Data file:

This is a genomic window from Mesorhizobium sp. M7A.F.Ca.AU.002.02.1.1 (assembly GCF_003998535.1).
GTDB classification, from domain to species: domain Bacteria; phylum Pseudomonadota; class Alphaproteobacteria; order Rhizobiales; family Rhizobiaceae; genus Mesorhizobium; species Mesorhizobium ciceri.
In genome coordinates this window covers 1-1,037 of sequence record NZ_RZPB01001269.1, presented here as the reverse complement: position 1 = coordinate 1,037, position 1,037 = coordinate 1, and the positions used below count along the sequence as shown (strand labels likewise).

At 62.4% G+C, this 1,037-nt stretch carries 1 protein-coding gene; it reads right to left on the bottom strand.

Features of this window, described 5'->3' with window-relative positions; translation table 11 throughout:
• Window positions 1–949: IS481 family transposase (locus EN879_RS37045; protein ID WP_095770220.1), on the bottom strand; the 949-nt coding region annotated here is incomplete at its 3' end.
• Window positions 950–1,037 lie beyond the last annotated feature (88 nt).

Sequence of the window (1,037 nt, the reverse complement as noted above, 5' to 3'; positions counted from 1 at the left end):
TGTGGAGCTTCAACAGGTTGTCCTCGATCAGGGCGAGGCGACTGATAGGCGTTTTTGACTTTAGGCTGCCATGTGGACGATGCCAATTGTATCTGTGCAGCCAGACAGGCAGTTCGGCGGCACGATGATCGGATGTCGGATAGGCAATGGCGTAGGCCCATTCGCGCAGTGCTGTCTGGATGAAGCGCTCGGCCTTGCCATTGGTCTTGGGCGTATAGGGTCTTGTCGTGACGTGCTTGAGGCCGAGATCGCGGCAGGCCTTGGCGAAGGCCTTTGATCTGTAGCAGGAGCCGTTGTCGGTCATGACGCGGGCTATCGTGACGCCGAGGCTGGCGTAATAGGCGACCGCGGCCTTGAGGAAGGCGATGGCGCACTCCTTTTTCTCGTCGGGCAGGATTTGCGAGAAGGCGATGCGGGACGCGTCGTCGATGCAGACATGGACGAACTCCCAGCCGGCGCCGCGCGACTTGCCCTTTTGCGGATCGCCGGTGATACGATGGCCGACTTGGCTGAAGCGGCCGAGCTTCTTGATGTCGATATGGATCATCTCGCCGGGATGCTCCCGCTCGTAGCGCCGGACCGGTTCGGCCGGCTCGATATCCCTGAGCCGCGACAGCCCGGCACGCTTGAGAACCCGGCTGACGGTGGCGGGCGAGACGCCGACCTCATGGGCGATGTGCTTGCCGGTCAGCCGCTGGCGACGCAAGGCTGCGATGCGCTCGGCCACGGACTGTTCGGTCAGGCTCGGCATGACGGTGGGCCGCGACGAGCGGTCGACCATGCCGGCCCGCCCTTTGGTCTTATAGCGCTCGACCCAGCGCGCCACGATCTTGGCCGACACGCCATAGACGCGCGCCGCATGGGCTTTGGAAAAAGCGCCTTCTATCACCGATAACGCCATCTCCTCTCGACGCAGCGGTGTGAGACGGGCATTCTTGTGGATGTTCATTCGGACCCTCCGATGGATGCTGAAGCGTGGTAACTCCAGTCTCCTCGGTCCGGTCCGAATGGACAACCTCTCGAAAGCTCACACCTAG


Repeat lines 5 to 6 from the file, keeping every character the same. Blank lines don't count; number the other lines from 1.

Features of this window, described 5'->3' with window-relative positions; translation table 11 throughout:
• Window positions 1–949: IS481 family transposase (locus EN879_RS37045; protein ID WP_095770220.1), on the bottom strand; the 949-nt coding region annotated here is incomplete at its 3' end.